NEWS

Government's police guard strategy backfiring

YIANNIS SOULIOTIS

TAGS: Crime, Politics

The government’s strategy of boosting the presence of the Greek Police (ELAS) at potential targets appears to be the key reason for its ineffective response to an escalation of violence by self-styled anarchists in recent weeks.

As regards the act of vandalism against the residence of US Ambassador Geoffrey Pyatt on Wednesday by members of the anarchist group Rouvikonas, a recent change in police strategy appears to be at least partially to blame. Up until two months ago a police car would patrol the area around the US Embassy and adjacent ambassador’s residence.

However, following two recent incidents involving Turkish nationals who tried to enter the embassy grounds, authorities decided to keep the vehicle parked near the embassy. As a result, when members of Rouvikonas hurled paint at Pyatt’s residence early Wednesday in an action that it described as solidarity with the hunger striking November 17 terrorist Dimitris Koufodinas, there were no police officers on the scene.

According to ELAS sources, there are many instances of “frontline” services being moved to static guard duty outside potential targets.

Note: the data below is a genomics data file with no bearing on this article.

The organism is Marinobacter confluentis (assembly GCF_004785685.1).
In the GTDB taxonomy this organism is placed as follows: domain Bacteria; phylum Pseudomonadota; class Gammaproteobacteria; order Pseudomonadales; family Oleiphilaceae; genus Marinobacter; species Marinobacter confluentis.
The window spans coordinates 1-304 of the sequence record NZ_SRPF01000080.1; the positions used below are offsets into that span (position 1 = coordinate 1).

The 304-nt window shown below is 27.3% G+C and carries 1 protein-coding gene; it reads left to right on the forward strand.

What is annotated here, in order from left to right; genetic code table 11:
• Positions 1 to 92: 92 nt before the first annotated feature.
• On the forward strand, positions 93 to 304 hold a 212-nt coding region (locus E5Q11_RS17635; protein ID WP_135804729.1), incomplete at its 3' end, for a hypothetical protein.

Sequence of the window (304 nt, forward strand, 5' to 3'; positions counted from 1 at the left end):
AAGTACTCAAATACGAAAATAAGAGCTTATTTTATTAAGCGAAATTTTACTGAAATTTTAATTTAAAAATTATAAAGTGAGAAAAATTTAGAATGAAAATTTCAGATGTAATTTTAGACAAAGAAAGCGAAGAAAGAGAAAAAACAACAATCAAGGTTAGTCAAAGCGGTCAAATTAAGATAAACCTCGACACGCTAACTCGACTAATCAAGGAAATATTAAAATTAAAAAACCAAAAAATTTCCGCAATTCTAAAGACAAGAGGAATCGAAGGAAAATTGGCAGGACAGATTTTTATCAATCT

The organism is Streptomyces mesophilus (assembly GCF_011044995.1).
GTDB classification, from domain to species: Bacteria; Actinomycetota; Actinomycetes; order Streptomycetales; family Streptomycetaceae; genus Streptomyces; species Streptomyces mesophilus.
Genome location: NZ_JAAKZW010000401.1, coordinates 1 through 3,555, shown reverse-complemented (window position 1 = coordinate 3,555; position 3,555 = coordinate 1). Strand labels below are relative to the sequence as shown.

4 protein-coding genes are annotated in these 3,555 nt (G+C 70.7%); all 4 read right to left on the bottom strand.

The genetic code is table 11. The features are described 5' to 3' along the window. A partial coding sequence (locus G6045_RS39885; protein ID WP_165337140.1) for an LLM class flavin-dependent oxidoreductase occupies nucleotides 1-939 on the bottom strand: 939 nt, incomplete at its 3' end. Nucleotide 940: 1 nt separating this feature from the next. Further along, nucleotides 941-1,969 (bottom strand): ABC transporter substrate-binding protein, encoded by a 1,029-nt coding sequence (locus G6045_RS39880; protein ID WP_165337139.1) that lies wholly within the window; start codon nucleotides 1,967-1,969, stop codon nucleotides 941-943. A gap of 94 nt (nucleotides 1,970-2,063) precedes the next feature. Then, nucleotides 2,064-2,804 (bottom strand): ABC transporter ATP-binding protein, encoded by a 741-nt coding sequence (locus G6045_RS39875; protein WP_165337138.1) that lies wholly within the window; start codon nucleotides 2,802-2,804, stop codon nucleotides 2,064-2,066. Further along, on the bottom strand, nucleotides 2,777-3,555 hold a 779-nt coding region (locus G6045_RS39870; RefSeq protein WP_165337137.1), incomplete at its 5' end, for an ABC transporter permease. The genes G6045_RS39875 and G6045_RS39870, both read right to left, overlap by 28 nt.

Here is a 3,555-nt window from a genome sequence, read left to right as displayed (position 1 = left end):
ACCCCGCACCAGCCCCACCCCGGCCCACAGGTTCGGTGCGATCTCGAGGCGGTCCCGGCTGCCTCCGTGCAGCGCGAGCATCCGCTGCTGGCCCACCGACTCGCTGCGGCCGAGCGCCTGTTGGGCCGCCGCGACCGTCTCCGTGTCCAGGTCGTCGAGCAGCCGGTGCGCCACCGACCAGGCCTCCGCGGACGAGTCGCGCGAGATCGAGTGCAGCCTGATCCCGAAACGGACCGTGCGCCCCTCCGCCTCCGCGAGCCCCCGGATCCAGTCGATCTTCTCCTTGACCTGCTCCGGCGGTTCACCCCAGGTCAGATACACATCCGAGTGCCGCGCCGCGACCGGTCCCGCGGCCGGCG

On May 9, when anarchists ran rampage in central Athens, smashing storefronts, an order was given to bring in two riot police units from western Attica. A unit guarding a political office in nearby Kaningos Square was not moved.

Between 10 and 12 police cars are assigned to monitor the homes of Prime Minister Alexis Tsipras and other top government officials. A patrol car has even been assigned to guard a new statue of Alexander the Great in central Athens. This leaves few officers free to respond.

“When all forces are static and guarding targets, there is no one to pursue perpetrators after an attack,” a police source told Kathimerini.

Understaffing in the force compounds the problem, according to police sources. The motorcycle-riding DIAS rapid-response unit, which used to number 2,500 officers, has now dwindled to half its size, with just 1,200 members.

A recent spike in lawlessness has been highlighted by opposition parties, chiefly conservative New Democracy, which has pledged to boost public safety if it comes to power.

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